Four of the 7 patients were men; ages ranged between 47 and 71 years old. For 5 patients the bleeding was controlled within 48 h and for another patient, within 96 h. The final patient suffering from bleeding gums presented with an improvement; however bleeding did not stop completely. The bleeding in this case occurred after brushing teeth. After initiating treatment with aminaphtone the patient reported that the bleeding was less with episodes every 2 or 3 days. The patient’s progress was monitored for 1 month without the drug interfering in the anticoagulation. After the first week, the INR remained within the therapeutic range.


The current study shows improvements in the bleeding of nose and gums of patients on anticoagulation. Despite the small number of participants, this study opens a new possibility of treating selected cases of patients suffering from minor bleeding but without anemia or evident risk of other complications. Doubts related to the effect on the levels of anticoagulation, even when they are within the therapeutic range, are commonly experienced in daily practice. The hypothesis is that these patients present alterations in capillary fragility, and so aminaphtone improves the fragility thereby treating the cause of bleeding. Most cases of gum bleeding result from self-inflicted injuries, generally during oral hygiene and specifically due to too vigorous brushing of teeth or toothbrushes with very hard bristles.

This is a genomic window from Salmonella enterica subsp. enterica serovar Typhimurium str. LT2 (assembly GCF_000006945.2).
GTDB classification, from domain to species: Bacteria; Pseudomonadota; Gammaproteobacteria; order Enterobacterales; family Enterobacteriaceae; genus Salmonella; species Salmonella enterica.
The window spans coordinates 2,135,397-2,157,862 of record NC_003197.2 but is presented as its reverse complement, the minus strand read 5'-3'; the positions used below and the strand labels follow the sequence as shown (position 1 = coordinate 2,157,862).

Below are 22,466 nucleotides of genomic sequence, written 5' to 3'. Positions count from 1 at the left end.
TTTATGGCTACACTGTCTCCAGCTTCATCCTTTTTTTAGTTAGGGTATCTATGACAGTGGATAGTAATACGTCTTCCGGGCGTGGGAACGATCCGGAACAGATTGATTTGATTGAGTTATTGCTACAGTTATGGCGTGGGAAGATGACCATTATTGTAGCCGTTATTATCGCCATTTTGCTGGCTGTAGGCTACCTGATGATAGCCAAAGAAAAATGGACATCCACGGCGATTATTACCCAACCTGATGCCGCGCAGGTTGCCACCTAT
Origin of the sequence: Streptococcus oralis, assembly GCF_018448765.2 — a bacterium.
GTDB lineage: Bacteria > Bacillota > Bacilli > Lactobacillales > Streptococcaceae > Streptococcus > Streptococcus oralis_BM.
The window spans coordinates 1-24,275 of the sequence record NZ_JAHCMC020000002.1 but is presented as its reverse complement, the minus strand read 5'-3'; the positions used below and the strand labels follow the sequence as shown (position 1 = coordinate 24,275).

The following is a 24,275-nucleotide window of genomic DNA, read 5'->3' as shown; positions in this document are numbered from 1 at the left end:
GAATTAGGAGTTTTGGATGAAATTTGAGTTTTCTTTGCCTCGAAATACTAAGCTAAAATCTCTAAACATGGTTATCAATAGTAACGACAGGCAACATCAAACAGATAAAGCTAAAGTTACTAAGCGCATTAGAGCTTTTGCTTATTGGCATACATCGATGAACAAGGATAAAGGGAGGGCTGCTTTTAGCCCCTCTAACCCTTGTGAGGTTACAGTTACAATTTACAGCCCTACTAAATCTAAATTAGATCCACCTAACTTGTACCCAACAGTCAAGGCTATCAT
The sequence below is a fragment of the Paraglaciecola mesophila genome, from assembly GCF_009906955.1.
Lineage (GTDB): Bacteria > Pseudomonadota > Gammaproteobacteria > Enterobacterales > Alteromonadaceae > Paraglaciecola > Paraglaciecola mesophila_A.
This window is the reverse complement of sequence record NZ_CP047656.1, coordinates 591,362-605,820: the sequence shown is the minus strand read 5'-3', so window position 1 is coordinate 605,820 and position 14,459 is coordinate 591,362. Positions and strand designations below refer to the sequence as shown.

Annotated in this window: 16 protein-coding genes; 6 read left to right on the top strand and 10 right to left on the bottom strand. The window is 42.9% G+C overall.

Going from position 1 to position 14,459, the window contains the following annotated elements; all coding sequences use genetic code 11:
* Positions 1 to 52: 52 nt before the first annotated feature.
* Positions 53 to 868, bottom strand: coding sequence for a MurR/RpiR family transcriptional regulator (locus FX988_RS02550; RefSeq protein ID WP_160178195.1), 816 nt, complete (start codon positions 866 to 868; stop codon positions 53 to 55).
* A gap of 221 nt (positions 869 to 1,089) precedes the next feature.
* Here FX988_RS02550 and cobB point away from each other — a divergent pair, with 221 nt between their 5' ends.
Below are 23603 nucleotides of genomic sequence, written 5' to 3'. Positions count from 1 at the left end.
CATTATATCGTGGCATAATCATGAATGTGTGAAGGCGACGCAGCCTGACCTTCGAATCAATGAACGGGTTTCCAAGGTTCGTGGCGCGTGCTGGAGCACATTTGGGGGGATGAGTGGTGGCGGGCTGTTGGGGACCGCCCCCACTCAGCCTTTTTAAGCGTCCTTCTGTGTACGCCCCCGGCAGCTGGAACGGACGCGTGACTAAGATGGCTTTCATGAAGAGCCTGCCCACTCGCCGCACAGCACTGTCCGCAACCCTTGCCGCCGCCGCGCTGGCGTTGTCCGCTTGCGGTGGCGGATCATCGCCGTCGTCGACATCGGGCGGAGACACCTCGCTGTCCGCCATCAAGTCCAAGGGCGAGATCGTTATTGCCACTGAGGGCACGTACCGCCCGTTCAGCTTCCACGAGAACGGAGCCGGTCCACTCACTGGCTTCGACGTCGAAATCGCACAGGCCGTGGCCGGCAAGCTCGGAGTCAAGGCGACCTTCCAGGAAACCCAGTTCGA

Aminaphtone is a bioflavonoid that increases capillary resistance by the inhibition of hyaluronidases [5]. There are few published reports related to this approach, however there are case reports showing significant improvements in spontaneous and chronic epistasis in 2 patients [6, 7]. The blood losses occurring during multiple dental extractions under general anesthesia in pretreated patients have been measured. The results obtained have been processed statistically and confirm the effectiveness of the product [8]. The case report describes control of Schamberg's disease using aminaphtone [9]. A preliminary in vitro study suggested that aminaphtone, a naphthohydrochinon used in the treatment of capillary disorders, may downregulate the expression of adhesion molecules in endothelial cells. In a pilot study of a select group of patients with systemic sclerosis, aminaphtone was associated with the downregulation of sELAM-1 and sVCAM-1 concentrations [10].

These findings reinforce the necessity of additional research involving multicentre studies aiming at confirming possible mechanisms of action of these drugs.

Minor bleeding in patients on oral anticoagulants, without risk of more severe complications, may benefit from the use of aminaphtone as an initial therapeutic option.

However, few clinical studies evaluating this drug. There is a need to better assess the interactions with other drugs such as anticoagulants.


The study did not receive any type of financial contribution and the authors confirm that there is no conflict of interest